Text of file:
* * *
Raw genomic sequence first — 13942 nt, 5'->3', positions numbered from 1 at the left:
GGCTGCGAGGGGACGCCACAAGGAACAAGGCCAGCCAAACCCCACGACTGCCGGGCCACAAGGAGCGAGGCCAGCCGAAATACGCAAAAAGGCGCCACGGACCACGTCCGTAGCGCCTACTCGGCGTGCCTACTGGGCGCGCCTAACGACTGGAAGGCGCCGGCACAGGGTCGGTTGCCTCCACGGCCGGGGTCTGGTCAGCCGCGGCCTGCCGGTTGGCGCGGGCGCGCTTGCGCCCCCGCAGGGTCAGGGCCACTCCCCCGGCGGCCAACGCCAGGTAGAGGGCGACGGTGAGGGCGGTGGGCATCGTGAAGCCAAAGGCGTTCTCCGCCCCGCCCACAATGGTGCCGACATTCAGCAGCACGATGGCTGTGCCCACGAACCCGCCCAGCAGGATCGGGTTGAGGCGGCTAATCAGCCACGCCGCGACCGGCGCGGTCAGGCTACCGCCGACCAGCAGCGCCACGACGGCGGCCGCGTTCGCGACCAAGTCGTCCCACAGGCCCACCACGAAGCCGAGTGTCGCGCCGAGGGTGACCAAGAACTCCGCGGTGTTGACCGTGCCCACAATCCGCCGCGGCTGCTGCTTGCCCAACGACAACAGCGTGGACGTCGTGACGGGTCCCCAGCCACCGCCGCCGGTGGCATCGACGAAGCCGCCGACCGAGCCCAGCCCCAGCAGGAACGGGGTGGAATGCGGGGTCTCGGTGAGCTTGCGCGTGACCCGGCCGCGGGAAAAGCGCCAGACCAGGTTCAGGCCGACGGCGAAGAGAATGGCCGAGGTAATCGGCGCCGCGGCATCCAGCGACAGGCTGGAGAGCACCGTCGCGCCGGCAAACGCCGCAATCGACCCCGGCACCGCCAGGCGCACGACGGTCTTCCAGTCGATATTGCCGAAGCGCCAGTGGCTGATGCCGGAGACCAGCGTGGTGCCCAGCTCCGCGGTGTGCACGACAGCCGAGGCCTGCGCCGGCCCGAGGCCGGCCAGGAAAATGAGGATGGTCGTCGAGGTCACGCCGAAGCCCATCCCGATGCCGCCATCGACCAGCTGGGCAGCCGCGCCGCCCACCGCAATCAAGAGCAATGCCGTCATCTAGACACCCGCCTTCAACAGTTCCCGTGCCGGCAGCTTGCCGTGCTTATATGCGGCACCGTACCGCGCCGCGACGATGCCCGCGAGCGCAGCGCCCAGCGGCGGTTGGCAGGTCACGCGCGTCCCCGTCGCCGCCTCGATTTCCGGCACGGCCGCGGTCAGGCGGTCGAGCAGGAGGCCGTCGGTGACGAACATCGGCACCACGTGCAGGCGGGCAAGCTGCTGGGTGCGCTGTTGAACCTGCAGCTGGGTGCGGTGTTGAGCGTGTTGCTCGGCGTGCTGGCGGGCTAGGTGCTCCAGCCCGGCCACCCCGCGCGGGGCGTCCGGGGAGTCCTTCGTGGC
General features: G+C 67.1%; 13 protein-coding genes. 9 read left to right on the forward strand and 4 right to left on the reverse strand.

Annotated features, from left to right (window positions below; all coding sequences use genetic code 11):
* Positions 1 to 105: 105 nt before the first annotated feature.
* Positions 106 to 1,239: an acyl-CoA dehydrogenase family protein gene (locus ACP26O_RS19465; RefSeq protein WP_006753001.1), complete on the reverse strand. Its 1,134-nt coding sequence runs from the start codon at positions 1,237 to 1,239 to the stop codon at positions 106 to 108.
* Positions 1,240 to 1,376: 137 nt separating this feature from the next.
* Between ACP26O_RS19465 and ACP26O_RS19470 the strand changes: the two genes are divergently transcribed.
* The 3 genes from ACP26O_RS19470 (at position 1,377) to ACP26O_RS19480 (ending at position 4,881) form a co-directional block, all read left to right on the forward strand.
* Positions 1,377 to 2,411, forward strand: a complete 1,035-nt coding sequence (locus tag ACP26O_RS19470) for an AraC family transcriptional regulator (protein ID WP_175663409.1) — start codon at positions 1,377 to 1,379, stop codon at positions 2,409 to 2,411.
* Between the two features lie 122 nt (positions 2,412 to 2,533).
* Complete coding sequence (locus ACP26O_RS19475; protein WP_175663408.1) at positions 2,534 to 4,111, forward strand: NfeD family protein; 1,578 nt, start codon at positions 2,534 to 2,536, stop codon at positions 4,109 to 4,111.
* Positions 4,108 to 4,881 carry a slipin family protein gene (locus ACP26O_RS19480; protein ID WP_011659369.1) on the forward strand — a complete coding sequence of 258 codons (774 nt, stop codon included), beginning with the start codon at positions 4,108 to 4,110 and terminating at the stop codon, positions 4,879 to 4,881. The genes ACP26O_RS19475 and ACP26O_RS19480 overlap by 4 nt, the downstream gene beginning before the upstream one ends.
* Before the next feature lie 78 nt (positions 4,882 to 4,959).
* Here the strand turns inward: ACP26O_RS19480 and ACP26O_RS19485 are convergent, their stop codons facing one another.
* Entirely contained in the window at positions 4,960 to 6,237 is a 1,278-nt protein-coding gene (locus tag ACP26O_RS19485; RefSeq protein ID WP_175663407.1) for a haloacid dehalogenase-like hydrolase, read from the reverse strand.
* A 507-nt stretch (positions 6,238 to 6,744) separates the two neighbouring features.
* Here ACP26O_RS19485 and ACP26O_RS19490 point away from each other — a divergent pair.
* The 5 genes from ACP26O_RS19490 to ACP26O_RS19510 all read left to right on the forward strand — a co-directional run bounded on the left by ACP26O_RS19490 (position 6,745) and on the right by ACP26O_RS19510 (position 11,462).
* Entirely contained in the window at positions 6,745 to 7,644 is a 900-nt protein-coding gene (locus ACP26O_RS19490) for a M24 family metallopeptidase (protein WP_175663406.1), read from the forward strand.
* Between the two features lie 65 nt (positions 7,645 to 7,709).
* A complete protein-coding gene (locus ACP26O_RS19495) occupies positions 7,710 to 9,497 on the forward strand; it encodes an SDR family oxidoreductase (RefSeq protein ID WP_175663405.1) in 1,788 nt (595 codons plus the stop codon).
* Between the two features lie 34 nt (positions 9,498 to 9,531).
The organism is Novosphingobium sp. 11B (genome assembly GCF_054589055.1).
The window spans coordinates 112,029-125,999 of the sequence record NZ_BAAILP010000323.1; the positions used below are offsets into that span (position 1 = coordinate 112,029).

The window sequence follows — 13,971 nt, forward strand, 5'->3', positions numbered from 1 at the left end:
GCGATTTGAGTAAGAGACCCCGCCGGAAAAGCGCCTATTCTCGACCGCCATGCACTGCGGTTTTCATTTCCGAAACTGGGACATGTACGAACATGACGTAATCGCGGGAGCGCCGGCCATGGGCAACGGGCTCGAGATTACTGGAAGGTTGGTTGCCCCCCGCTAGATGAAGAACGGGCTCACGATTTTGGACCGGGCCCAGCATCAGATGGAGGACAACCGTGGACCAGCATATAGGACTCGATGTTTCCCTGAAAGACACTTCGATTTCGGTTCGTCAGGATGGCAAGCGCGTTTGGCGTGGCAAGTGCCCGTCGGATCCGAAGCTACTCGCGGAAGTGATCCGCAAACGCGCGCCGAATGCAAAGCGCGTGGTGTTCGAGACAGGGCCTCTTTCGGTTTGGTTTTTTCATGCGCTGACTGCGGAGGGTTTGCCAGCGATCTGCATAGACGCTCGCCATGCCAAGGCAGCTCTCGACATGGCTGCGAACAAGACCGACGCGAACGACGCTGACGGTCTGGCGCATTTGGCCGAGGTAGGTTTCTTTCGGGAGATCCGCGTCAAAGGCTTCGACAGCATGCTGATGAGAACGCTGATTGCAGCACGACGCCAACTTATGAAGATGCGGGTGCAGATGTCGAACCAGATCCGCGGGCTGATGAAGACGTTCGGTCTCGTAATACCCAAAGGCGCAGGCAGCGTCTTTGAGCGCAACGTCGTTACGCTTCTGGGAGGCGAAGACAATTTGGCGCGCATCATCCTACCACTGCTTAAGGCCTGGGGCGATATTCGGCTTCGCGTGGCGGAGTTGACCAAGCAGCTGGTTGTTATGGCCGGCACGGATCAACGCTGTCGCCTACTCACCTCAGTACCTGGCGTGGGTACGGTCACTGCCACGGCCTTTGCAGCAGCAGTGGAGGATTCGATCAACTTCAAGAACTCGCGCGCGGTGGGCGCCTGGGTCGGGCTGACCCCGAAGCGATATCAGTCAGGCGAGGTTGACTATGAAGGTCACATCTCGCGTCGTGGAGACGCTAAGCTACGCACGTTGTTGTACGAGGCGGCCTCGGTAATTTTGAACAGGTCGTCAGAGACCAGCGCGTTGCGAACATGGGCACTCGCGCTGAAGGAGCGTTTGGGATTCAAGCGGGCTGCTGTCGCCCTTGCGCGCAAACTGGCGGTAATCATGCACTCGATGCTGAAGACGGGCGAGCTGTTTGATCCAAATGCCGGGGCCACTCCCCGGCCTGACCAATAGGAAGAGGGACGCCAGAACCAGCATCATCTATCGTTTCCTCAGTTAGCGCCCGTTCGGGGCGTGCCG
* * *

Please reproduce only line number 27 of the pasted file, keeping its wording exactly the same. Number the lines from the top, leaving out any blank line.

GCGATTTGAGTAAGAGACCCCGCCGGAAAAGCGCCTATTCTCGACCGCCATGCACTGCGGTTTTCATTTCCGAAACTGGGACATGTACGAACATGACGTAATCGCGGGAGCGCCGGCCATGGGCAACGGGCTCGAGATTACTGGAAGGTTGGTTGCCCCCCGCTAGATGAAGAACGGGCTCACGATTTTGGACCGGGCCCAGCATCAGATGGAGGACAACCGTGGACCAGCATATAGGACTCGATGTTTCCCTGAAAGACACTTCGATTTCGGTTCGTCAGGATGGCAAGCGCGTTTGGCGTGGCAAGTGCCCGTCGGATCCGAAGCTACTCGCGGAAGTGATCCGCAAACGCGCGCCGAATGCAAAGCGCGTGGTGTTCGAGACAGGGCCTCTTTCGGTTTGGTTTTTTCATGCGCTGACTGCGGAGGGTTTGCCAGCGATCTGCATAGACGCTCGCCATGCCAAGGCAGCTCTCGACATGGCTGCGAACAAGACCGACGCGAACGACGCTGACGGTCTGGCGCATTTGGCCGAGGTAGGTTTCTTTCGGGAGATCCGCGTCAAAGGCTTCGACAGCATGCTGATGAGAACGCTGATTGCAGCACGACGCCAACTTATGAAGATGCGGGTGCAGATGTCGAACCAGATCCGCGGGCTGATGAAGACGTTCGGTCTCGTAATACCCAAAGGCGCAGGCAGCGTCTTTGAGCGCAACGTCGTTACGCTTCTGGGAGGCGAAGACAATTTGGCGCGCATCATCCTACCACTGCTTAAGGCCTGGGGCGATATTCGGCTTCGCGTGGCGGAGTTGACCAAGCAGCTGGTTGTTATGGCCGGCACGGATCAACGCTGTCGCCTACTCACCTCAGTACCTGGCGTGGGTACGGTCACTGCCACGGCCTTTGCAGCAGCAGTGGAGGATTCGATCAACTTCAAGAACTCGCGCGCGGTGGGCGCCTGGGTCGGGCTGACCCCGAAGCGATATCAGTCAGGCGAGGTTGACTATGAAGGTCACATCTCGCGTCGTGGAGACGCTAAGCTACGCACGTTGTTGTACGAGGCGGCCTCGGTAATTTTGAACAGGTCGTCAGAGACCAGCGCGTTGCGAACATGGGCACTCGCGCTGAAGGAGCGTTTGGGATTCAAGCGGGCTGCTGTCGCCCTTGCGCGCAAACTGGCGGTAATCATGCACTCGATGCTGAAGACGGGCGAGCTGTTTGATCCAAATGCCGGGGCCACTCCCCGGCCTGACCAATAGGAAGAGGGACGCCAGAACCAGCATCATCTATCGTTTCCTCAGTTAGCGCCCGTTCGGGGCGTGCCG